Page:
Joan and her enormous rack come to take on Jane and her slightly less-enormous rack, and you'd just need to put them in leather catsuits to have a sci-fi fan's wet dream. Joan repeats what she told Paul, and when Jane tries to deny it, Joan replies, "I'm not in the habit of making empty accusations." Jane then tries to say that the boys made her do it, which makes me think anything out of her mouth is a lie, not that Roger's going to care either way. Joan is live to the fact that Jane's lying, though, given that Jane's status as Don's secretary gives her sway even over the boys, and her boobs seem to be growing even larger in anticipation of her victory. Jane then completely switches tacks and snottily tells Joan she doesn't need a mother, and it's nice of her to say exactly the right things to make me want to stand up and cheer when Joan cans her psycho ass. Jane can't believe it, but she had to learn that Joan, much like her rack, is for real.
Betty comes outside and gushes over the new ride, and she and Don hop in together. He seems genuinely pleased at her enthusiasm, and she adds that he deserves it, as he works so hard. She then brings up Jimmy's party, which Don didn't yet know about, and speculates that Jimmy likes talking to her. However, since she's not showing any skin, Don doesn't get upset, and Betty suggests they take a ride. Don: "Not in here." Heh.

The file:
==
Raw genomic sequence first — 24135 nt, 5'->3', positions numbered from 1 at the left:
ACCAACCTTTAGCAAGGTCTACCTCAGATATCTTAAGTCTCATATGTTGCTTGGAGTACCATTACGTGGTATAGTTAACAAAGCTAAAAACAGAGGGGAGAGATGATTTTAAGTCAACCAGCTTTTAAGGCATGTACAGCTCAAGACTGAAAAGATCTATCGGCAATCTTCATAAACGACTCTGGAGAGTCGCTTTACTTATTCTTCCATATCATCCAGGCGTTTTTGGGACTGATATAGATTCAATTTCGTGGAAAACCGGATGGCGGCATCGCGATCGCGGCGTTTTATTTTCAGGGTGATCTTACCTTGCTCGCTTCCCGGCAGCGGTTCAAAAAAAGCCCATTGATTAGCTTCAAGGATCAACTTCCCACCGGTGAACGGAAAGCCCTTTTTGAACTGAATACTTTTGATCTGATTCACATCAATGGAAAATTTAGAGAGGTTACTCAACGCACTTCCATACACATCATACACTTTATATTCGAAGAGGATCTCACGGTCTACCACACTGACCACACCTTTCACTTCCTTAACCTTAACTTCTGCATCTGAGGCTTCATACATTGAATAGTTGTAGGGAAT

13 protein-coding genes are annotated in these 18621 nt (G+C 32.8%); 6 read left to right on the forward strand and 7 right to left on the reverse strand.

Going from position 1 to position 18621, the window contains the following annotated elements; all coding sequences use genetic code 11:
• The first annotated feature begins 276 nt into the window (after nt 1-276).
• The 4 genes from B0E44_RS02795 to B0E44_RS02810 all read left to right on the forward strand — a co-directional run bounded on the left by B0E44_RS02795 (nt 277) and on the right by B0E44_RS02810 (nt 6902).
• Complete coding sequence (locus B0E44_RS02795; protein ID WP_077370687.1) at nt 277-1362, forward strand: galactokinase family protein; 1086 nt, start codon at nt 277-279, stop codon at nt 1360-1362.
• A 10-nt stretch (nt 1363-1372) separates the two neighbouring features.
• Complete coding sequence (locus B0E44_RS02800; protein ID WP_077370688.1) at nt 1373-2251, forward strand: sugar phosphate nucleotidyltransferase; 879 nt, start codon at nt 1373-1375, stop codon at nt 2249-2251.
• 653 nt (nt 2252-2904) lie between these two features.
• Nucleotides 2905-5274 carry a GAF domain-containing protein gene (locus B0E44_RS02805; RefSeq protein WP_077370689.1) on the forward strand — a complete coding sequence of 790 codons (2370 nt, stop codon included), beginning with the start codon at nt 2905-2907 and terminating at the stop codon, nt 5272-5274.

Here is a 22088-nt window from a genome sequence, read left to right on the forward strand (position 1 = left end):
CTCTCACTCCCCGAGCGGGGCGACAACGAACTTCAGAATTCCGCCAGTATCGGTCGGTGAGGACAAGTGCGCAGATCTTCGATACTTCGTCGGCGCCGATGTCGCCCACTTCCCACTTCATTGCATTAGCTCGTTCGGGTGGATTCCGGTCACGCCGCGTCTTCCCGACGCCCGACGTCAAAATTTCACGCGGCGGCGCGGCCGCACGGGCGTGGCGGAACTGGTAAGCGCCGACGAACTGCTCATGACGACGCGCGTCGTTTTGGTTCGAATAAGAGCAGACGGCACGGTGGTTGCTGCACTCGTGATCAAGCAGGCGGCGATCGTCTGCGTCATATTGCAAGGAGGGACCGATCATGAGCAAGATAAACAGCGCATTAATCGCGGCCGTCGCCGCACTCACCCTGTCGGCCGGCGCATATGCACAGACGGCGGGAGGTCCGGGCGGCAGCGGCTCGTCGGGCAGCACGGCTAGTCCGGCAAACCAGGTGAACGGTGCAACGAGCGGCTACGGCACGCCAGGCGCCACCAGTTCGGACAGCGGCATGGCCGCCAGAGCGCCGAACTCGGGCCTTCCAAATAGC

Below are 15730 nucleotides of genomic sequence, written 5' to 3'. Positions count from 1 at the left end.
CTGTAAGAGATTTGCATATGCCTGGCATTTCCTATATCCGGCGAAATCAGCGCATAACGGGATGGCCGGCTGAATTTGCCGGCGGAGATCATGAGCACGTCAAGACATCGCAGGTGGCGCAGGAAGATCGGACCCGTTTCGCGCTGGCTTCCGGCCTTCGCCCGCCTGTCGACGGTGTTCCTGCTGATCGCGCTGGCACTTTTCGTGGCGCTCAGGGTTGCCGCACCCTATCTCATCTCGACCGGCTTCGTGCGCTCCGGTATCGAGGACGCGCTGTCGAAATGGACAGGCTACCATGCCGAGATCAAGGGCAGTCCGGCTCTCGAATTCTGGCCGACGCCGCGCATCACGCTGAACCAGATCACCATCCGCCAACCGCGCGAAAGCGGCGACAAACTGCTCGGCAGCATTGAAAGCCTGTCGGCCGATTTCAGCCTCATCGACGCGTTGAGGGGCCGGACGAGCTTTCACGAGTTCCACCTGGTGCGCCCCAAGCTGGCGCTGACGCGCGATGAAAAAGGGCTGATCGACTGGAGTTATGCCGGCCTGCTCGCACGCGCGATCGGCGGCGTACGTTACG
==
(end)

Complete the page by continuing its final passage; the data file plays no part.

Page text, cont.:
Jane's carrying her things, but instead of heading to the elevator, she goes straight to Roger's office. She knocks and enters, and tells him goodbye. Roger says that "Draper's a tough desk," but when Jane tells him it was Joan who fired her, he offers her a drink and the opportunity to tell him what happened. She gets a little teary as she says she's just trying to do her job, and Roger tells her that Joan is going through a tough time. "She's engaged, you know." Heh. Jane convincingly quivers her lower lip and Roger finally manages to elicit her address from her ("Jane on Jane Street. It's a pretty picture") and then tells her to go home and come back on Monday, and the whole thing will have been taken care of. Joan does not strike me as the type to forgive, let alone forget, so you'd think Roger is offering to directly intervene. The fact that he doesn't makes me think either that he doesn't find Jane all that attractive, or, far more likely, he's starting to lose it. Not being aware of this at this moment, though, Jane thanks Roger effusively, and leaves.